Bust or Bust: The Future of Boston’s Christopher Columbus Statue

Who deserves to be a statue? Recently, activists around the world have answered this question with “not a murderer”—a statue of slave owner Edward Colston was thrown into a river in Bristol, UK; a confederate statue was hung in Raleigh, North Carolina; and Boston’s very own Christopher Columbus statue was beheaded.

Columbus’s statue was until very recently located in Waterfront Park, at the edge of the North End. The park was opened in 1976 by the Knights of Columbus, a Catholic service organization that (like the North End itself) had a notable Italian American population, and the statue was added in 1979. For many, it represented the triumphs of Italian immigrants, who faced significant persecution in the United States particularly during the nineteenth century. The statue’s beheading and removal for evaluation by the city sparked a vigorous debate about Columbus’s legacy, the statue’s future in Boston, and the role of monuments in preserving history.

Statues are not, in and of themselves, history. They are secondary sources, constructed afterwards (as opposed to primary sources, which are contemporary first-hand accounts). To burn Columbus’s journal would be to destroy history; to tear down a statue constructed nearly five hundred years after his death would not. 

Functionally, a statue serves one of two purposes: to celebrate history or to educate. They can serve a third purpose as public art, but I won’t waste your time telling you why I don’t believe Columbus’s statue can stand on its aesthetic merits alone; you can look at his face for yourself. So, let’s take the time to evaluate Boston’s Columbus statue as a commemoration of an individual and as an educational resource.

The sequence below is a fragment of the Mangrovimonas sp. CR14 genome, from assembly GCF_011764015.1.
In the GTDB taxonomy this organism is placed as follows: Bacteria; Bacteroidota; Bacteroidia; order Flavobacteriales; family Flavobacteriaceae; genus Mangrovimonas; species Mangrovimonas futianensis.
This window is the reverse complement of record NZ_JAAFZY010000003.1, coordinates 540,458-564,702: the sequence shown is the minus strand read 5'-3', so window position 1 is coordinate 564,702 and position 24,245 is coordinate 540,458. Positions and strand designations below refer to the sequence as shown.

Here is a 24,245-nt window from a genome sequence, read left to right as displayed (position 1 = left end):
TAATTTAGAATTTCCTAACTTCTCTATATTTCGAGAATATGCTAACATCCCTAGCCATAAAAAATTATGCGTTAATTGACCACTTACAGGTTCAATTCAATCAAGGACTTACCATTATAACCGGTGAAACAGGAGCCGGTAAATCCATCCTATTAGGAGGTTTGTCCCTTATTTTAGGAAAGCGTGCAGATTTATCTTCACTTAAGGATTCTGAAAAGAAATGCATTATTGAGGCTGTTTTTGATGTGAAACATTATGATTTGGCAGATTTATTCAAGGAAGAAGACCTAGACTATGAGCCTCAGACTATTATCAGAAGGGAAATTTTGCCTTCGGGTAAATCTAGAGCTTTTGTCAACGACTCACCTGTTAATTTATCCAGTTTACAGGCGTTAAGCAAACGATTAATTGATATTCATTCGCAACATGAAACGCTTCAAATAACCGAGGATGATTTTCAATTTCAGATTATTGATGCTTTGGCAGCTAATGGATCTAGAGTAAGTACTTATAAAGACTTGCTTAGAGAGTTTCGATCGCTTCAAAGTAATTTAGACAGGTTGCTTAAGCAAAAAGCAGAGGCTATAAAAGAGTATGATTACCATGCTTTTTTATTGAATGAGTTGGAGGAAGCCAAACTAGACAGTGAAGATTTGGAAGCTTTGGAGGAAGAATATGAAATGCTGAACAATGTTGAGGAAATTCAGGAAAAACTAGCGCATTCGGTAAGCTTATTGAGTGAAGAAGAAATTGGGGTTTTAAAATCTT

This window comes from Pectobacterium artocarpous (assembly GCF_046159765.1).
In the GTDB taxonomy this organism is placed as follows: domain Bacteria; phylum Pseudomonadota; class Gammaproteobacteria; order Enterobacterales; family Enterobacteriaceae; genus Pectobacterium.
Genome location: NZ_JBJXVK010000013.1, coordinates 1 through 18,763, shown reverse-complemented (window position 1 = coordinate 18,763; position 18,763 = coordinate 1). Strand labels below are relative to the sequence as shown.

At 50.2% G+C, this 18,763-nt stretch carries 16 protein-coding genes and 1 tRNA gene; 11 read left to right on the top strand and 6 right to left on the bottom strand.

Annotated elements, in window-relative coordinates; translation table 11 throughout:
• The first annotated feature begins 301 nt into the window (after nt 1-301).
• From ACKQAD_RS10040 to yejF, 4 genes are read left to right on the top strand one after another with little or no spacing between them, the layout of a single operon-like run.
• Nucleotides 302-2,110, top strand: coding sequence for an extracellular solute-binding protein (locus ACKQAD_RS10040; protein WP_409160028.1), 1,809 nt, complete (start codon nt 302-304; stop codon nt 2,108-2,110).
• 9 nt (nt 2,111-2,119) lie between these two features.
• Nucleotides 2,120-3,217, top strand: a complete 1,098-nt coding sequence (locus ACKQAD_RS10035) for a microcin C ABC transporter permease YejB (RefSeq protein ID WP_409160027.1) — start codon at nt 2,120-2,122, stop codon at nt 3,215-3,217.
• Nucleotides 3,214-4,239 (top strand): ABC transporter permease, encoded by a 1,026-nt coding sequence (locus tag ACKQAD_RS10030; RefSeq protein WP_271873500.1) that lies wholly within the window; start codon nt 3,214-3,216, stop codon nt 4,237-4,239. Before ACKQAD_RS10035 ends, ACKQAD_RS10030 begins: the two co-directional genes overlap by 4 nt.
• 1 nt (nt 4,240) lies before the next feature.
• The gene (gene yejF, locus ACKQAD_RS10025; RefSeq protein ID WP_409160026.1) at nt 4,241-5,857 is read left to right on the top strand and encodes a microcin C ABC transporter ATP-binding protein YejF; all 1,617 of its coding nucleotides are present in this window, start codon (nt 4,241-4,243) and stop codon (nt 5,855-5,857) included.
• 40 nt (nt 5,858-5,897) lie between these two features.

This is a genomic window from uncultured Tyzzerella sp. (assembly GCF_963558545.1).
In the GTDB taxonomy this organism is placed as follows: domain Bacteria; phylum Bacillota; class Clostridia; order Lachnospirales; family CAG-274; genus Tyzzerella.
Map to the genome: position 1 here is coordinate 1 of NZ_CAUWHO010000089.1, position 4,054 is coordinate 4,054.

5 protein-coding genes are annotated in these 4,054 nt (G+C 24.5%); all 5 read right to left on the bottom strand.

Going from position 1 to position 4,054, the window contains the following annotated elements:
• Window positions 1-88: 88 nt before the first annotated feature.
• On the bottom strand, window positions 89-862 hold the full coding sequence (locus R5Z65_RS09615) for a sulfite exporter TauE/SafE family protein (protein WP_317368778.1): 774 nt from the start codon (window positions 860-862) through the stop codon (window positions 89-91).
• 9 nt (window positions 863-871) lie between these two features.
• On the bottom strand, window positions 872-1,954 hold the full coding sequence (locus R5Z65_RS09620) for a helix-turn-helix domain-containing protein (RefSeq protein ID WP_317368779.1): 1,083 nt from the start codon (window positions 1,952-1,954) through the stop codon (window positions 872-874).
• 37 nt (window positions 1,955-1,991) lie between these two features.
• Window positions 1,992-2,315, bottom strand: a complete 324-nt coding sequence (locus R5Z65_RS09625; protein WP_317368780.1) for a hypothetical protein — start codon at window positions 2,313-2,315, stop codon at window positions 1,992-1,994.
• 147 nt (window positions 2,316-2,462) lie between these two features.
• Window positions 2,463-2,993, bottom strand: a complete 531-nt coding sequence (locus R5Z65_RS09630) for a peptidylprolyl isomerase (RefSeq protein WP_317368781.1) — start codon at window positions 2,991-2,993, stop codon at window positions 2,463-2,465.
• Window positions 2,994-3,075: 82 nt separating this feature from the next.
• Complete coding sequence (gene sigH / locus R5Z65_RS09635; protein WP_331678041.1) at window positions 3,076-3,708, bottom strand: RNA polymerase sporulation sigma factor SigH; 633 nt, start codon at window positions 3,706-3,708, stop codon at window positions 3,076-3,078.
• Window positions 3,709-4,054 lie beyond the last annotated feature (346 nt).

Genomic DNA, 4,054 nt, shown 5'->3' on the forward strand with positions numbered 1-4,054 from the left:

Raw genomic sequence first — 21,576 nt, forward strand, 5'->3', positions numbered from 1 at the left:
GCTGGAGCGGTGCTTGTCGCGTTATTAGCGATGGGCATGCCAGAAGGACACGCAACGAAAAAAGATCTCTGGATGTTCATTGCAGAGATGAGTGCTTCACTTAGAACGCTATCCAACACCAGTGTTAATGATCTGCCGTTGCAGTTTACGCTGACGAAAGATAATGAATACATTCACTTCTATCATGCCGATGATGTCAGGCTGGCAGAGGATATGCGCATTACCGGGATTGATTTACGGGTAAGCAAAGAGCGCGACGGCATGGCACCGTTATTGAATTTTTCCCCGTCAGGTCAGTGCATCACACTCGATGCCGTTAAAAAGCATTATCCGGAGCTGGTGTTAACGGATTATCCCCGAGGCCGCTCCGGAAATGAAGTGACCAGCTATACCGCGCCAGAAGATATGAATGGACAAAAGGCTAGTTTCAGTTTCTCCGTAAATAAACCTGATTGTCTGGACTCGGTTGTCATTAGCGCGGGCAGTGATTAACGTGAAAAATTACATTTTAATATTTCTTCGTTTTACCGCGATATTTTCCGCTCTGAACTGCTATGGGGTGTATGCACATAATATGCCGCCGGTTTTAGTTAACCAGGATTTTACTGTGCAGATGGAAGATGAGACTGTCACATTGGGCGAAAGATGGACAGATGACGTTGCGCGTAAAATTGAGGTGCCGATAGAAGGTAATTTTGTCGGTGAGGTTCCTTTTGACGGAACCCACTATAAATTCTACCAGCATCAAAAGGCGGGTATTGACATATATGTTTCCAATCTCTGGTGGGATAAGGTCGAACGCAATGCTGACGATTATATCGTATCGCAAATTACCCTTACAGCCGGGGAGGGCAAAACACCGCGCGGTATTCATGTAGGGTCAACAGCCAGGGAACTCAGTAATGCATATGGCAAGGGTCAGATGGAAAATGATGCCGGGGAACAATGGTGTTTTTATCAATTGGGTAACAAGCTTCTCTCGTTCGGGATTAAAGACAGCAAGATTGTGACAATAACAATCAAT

Columbus was born in 1451, the son of a wool merchant in Genoa, in what is now Italy. He hoped to find a passage to India without traveling overland or circumnavigating Africa, though his contemporaries knew India was a lot farther west than he was planning to sail. After being turned down by the monarchs of Portugal and England, he was funded by Spanish monarchs Ferdinand and Isabella, and set sail in 1492 with three ships. Columbus eventually landed in Hispaniola, which is now Haiti and the Dominican Republic. There, he set up a colony, met Taíno people already living there, kidnapped ten to twenty-five Native people, and returned with them to Spain. Only seven or eight of his kidnapped victims arrived in Spain alive. 

Columbus was granted governorship of Hispaniola and returned to the Caribbean three more times. He enslaved many more Native people—some were kept in Hispaniola while others were sent to Europe—and killed them by spreading diseases like smallpox to which they lacked immunity. He and his men massacred Native people: burning them, hanging them, attacking them with dogs, and driving them to suicide. 

Taíno people over the age of fourteen were expected to pay a tribute of a hawk’s bell full of gold dust or twenty-five pounds of spun cotton every three months; those who failed to do so had their hands cut off. Mutilation and torture was used to control Spanish settlers as well; documents tell of one woman who was stripped naked and paraded through town before having her tongue cut out for suggesting that Columbus was of lowly birth. In 1500, Columbus’s governorship was revoked and he was investigated for the allegations of brutality. Taíno population numbers are still widely debated, but some estimates say that as much as 85 percent of the Native population was dead by the early 1500s.